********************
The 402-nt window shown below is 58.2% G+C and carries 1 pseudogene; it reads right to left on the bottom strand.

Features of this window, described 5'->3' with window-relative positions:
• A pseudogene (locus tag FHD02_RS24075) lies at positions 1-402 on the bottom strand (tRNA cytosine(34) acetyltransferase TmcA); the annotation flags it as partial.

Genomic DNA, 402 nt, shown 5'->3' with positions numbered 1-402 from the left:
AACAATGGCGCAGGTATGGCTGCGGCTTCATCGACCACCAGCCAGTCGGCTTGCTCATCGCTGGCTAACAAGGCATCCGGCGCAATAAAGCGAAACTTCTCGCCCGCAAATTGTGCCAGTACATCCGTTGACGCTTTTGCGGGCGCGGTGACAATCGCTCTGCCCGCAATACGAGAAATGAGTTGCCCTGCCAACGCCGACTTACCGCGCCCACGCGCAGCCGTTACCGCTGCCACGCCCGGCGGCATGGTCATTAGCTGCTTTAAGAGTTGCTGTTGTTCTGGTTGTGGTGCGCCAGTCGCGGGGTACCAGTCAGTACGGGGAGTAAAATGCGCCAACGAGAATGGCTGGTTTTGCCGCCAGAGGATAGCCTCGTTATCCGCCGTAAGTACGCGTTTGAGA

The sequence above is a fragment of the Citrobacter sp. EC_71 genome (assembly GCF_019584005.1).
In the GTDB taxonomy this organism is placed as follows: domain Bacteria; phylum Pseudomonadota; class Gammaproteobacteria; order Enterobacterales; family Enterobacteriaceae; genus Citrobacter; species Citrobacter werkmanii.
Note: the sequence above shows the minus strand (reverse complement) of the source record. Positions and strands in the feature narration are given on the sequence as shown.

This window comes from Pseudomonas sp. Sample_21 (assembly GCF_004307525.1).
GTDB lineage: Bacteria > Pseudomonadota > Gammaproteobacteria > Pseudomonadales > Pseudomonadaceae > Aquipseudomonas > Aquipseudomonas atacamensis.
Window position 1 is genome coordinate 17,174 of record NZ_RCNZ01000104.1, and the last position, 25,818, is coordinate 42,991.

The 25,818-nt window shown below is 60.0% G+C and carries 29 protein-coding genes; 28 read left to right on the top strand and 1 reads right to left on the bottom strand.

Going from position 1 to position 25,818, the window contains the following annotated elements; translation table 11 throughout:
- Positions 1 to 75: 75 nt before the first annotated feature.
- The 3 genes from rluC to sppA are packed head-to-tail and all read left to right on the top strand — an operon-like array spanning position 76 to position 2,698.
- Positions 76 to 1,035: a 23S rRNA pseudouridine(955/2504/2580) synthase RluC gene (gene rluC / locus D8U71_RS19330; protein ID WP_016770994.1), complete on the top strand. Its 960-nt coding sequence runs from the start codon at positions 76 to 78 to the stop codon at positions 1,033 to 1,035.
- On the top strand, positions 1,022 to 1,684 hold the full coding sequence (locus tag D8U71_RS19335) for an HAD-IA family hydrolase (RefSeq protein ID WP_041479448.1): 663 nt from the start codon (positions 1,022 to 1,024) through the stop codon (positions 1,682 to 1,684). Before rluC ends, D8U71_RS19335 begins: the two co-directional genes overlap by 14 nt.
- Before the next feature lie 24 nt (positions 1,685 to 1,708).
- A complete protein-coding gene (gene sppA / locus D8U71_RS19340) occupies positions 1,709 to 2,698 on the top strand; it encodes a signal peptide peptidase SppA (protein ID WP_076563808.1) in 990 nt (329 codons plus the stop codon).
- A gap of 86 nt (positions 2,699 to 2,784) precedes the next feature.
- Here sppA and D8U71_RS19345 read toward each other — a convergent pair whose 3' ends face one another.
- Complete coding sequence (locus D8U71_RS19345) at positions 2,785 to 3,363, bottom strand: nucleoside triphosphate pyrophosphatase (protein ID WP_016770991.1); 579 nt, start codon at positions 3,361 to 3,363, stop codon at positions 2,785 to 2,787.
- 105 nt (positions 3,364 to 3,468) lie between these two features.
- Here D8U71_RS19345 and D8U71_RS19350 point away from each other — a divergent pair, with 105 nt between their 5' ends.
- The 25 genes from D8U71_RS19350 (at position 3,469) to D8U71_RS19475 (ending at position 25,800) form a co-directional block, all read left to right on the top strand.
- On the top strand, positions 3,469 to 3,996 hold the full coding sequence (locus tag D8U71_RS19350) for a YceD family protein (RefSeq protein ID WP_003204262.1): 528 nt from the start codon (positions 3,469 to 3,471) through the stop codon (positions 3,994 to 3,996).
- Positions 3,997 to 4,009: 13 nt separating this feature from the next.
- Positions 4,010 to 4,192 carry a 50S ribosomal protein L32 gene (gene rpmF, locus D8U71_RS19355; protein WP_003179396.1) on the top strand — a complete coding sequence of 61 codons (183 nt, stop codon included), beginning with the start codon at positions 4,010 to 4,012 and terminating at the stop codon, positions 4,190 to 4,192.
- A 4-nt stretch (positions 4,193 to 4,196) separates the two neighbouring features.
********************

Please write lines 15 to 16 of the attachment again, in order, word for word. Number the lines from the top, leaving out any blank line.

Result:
- The 3 genes from rluC to sppA are packed head-to-tail and all read left to right on the top strand — an operon-like array spanning position 76 to position 2,698.
- Positions 76 to 1,035: a 23S rRNA pseudouridine(955/2504/2580) synthase RluC gene (gene rluC / locus D8U71_RS19330; protein ID WP_016770994.1), complete on the top strand. Its 960-nt coding sequence runs from the start codon at positions 76 to 78 to the stop codon at positions 1,033 to 1,035.